When I first started writing about biotech issues nine years ago, the European Union (EU) was up in arms about allowing genetically modified organism (GMO) crops into their countries. Today, things haven't changed that much.

Although a few soybean varieties and corn hybrids have made it through the EU import approval process, there hasn't been wholesale acceptance of those crops in the EU like in most of the world. In fact, biotech crop plantings worldwide increase by double digits every year. Last year, there was a 12% growth in acres worldwide, according to ISAAA.

KONRAD LIEBCHEN, a farmer from eastern Austria who I recently visited, says: “GMO is an issue for Austrian consumers. They don't want GMOs in food. We even have dairies and some beef operations that have established GMO-free brands.”

Although Liebchen is a producer with only 85 acres and 20 beef cows, he's considered an average farmer by Austrian standards. Two-thirds of his fellow farmers are part time and 80% of farmers are in environmental farming programs, he says. Those programs are heavily subsidized.

Still, when it comes to implementing new technology, Liebchen says, “I don't feel like I'm falling behind because of our position on no GMOs.”

Franz Fischler, Austrian and EU Commissioner of Agriculture 1995-2004, does wonder whether it's a risky proposition that Europe doesn't keep up with biotech technology. “For me, it's what can be done to base the GMO discussion on facts rather than ideology. Also, we shouldn't ignore the problems ahead of us, especially with biotech and how it relates to biofuels.”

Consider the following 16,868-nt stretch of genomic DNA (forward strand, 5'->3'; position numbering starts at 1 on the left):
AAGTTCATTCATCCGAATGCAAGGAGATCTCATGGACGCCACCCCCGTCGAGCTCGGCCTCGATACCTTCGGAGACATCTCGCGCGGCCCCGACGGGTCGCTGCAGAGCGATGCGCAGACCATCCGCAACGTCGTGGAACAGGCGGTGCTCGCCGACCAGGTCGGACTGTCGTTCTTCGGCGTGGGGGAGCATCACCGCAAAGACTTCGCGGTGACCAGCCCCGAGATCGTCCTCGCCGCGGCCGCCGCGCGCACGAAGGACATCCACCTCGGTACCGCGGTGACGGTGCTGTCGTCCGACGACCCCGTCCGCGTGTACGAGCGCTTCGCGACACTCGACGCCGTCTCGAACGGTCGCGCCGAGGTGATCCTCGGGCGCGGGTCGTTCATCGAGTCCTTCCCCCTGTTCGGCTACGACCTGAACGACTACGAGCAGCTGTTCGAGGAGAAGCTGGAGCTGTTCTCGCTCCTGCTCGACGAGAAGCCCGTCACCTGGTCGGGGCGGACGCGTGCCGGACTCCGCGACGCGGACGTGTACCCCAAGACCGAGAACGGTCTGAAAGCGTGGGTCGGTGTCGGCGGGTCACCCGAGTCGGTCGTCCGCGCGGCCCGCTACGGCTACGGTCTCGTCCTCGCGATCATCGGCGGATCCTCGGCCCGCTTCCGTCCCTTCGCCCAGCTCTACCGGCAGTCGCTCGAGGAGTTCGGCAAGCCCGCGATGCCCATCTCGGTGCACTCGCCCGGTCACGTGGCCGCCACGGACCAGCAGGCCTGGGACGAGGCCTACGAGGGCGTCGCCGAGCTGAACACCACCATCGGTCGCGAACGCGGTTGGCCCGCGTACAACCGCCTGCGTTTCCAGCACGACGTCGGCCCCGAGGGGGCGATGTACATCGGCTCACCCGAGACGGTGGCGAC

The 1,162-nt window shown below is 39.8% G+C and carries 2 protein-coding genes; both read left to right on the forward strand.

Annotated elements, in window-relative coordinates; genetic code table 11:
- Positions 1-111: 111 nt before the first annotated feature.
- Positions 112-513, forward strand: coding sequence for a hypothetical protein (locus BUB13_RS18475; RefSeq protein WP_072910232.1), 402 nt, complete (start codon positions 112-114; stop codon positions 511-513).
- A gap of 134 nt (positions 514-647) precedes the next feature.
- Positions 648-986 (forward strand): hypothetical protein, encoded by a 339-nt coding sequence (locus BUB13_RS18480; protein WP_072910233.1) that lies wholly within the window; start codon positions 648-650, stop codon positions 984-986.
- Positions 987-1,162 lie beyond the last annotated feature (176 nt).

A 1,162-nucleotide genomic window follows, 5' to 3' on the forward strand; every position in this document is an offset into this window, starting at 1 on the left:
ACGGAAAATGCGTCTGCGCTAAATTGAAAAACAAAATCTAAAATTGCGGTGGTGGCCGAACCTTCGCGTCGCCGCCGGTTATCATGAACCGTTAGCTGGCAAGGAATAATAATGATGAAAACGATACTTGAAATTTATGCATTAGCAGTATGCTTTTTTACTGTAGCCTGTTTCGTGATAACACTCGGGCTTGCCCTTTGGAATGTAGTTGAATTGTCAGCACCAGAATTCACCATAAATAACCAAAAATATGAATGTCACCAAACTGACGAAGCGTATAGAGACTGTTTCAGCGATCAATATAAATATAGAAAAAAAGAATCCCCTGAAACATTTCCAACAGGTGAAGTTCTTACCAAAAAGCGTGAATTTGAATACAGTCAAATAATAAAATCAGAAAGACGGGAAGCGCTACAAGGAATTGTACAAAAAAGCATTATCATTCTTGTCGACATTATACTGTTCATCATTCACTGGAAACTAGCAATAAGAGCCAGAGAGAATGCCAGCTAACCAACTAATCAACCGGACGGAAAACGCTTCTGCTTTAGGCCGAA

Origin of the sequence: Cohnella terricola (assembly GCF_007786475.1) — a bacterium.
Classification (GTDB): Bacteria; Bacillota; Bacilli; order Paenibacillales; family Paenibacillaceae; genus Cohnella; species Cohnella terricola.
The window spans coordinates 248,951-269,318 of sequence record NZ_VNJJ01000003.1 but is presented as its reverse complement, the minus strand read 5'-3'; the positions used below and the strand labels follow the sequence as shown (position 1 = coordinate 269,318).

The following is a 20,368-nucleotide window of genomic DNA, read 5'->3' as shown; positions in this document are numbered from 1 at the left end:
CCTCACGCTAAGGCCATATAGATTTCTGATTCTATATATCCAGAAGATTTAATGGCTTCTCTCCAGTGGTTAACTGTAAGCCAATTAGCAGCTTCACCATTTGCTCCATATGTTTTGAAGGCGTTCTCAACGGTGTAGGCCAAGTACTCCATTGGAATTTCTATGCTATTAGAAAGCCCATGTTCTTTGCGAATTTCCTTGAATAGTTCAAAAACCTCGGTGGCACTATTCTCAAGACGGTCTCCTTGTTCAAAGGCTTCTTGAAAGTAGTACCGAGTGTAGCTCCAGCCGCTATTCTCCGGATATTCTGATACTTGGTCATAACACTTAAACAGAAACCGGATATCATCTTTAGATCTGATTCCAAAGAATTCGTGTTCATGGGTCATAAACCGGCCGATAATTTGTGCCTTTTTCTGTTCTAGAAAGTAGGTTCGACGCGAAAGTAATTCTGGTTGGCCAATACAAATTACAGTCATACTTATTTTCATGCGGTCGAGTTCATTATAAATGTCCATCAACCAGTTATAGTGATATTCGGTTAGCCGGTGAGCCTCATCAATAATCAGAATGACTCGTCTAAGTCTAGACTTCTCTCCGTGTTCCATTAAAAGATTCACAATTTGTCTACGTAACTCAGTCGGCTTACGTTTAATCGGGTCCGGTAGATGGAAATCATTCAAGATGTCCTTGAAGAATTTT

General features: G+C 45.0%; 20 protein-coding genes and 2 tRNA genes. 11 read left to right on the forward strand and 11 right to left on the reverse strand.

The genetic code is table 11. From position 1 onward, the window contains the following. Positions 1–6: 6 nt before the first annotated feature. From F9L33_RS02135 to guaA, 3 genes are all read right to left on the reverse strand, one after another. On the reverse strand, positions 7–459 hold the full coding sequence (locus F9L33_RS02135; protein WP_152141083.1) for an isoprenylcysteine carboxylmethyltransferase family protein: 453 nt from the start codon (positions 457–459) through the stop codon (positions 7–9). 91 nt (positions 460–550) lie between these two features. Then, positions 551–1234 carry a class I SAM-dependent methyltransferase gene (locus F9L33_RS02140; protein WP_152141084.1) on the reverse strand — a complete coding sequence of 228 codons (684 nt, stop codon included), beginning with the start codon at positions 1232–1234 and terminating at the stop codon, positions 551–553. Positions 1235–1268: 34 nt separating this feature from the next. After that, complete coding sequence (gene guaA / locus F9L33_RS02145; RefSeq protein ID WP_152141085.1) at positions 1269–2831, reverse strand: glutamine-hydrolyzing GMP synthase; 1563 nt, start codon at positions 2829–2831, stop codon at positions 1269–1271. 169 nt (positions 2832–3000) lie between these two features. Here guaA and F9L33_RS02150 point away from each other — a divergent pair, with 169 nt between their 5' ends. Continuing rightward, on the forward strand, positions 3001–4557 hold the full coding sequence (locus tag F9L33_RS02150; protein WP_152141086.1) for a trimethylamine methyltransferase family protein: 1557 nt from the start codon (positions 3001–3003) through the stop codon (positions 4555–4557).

When discussing biotech and food safety, it gets down to risk, Fischler says. “We're giving consumers the idea that there actually is zero risk. So how long can we wait for GM technology? For example, where would we be if we'd have waited for industrial revolution technology to not have risk.”

The paradox, Fischler points out, is “if consumers can buy non-GMO food for the same price as GMO food, why should they buy non-GMO?”

In Europe the environmental lobby has done a terrific job of scaring consumers over biotech, according to Michael Mann, director of general communication for the European Commission. “There's enormous concern in the consumer press about safety issues (with biotech),” he says. “EU consumers are worried.”

So as long as consumers speak out and the EU can financially compensate farmers enough to keep the bulk of the biotech crops at bay, don't expect them to budge on their position. Biotech isn't going to catch on in the EU like I thought it would when I started writing for this magazine.

With an affluent world population that needs more and more food, let's hope with the help of biotech that the rest of the non-EU world can produce it.